When Curt Garner became Chipotle’s first CIO in 2015, the only technology used for online restaurant ordering was, “believe it or not,” a fax machine, he says.
Seven years later, the Newport Beach, Calif.-based company is piloting a system with a robotic arm dubbed “Chippy” that prepares the fast-casual chain’s famed fried salt-and-lime chips homemade every day without human labor, with the aim of tailoring output to the daily needs of each restaurant.
“We are using robotic technology to do all the manipulation that a human would be doing in that process,” says Garner, noting that “Chippy” is currently in use in only one of Chipotle Mexican Grill’s 3,000 stores but use will expand. “We’ve spent several months in our lab refining the recipes and the processes to make it possible.”
The former Starbucks CIO didn’t waste time jumpstarting the restaurant chain’s digital transformation in 2016, applying and evolving his “learnings” from Starbucks to pilot a digital ordering system that would enable Chipotle customers to order online in advance and pick up their food from a drive-through window — without use of speaker boxes or menu boards typical of drive-through fast-food restaurants.
Removing the physical speaker box on site was a simple concept but a key part of a bigger digital transformation Chipotle kicked off in 2018 that led to an explosion in business, in large part because the digital ordering system required less human labor during the pandemic. Chipotle’s digital business in 2022 was $3.5 billion — magnitudes bigger than the $100 million to $200 million annual average before digital ordering processes were implemented in the business.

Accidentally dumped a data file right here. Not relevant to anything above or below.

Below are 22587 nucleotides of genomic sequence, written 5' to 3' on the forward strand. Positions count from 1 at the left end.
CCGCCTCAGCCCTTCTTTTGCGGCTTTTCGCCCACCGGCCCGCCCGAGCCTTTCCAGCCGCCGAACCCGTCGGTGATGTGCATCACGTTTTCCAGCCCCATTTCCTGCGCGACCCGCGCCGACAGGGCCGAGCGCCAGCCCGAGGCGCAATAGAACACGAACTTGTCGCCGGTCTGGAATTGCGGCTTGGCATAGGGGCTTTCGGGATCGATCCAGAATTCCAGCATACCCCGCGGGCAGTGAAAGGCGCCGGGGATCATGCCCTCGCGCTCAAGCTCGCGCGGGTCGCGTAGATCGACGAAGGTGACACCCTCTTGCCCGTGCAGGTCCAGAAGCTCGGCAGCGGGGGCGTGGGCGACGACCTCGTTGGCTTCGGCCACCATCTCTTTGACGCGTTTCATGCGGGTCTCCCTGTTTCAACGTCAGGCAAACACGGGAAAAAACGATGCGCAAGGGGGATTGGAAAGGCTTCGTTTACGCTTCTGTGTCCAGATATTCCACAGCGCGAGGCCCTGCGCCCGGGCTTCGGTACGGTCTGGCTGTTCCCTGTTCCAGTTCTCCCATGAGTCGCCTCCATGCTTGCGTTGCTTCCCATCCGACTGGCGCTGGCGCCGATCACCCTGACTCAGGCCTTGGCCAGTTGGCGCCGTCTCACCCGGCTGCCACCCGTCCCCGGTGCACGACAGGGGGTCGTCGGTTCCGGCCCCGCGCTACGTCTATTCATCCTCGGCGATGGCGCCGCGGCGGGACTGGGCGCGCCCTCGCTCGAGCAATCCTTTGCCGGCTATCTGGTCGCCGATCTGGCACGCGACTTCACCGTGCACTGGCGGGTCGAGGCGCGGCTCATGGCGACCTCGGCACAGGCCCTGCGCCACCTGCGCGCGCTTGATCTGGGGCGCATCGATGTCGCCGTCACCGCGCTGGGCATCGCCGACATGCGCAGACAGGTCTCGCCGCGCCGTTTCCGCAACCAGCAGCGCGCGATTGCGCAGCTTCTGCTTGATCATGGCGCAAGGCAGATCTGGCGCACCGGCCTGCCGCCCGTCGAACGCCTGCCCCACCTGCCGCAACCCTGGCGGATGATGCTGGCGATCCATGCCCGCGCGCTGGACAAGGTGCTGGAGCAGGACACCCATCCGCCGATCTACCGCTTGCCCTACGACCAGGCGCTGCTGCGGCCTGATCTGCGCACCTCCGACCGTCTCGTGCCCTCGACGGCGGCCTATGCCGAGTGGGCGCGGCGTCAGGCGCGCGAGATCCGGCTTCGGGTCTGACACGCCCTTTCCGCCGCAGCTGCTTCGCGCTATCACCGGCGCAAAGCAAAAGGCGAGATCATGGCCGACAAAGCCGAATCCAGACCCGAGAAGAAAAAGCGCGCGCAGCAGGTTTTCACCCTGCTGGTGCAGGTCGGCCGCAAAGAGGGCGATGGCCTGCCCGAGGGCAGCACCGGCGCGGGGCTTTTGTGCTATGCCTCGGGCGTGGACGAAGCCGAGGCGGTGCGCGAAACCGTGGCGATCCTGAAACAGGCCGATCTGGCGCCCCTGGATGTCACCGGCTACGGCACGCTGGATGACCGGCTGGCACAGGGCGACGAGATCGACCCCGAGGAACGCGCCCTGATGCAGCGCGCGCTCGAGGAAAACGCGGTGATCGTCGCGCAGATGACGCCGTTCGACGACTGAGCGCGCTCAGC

Chipotle IT’s secret sauce
Garner credits Chipotle’s wholly owned business model for enabling him to deploy advanced technologies such as the cloud, analytics, data lake, and AI uniformly to all restaurants because they are all based on the same digital backbone. Many restaurant chains, in contrast, are individually owned and operated as franchises.
“We’re not 3,100 different companies but one restaurant 3,100 times, while each of those locations are impacted differently by their trade area, commute patterns, and weather patterns,” says Garner, who was promoted to CTO after proving his mettle. “Part of the strategy and policy that we put in place in early 2016 around the cloud was that the closer we were to the consumer experience, the more we could abstract from that consumer experience and leverage cloud and commodity services.”
And the cloud is at the center of all that. Chipotle’s digital commerce platform is Microsoft Azure, and its internal business processes such as ERP have been migrating from on-premises Oracle to Oracle Cloud. Because the company got an early start, 98% of Chipotle’s workloads now run on the cloud, Garner says, enabling the chain to retire its Denver-based data center and begin implementing a series of-next generation cloud-native applications to grow its business across the US and Europe.
That foundation has set up Chipotle well to not only survive but thrive through the pandemic, says Sandeep Unni, senior director analyst at Gartner.
“In an industry that has been historically resistant to change and operates on razor-thin margins, the importance of investments in digital, data and customer experience cannot be overstated,” Unni says. “I view Chipotle as a great example where strategic bets in digital transformation made well before the pandemic have paid off.”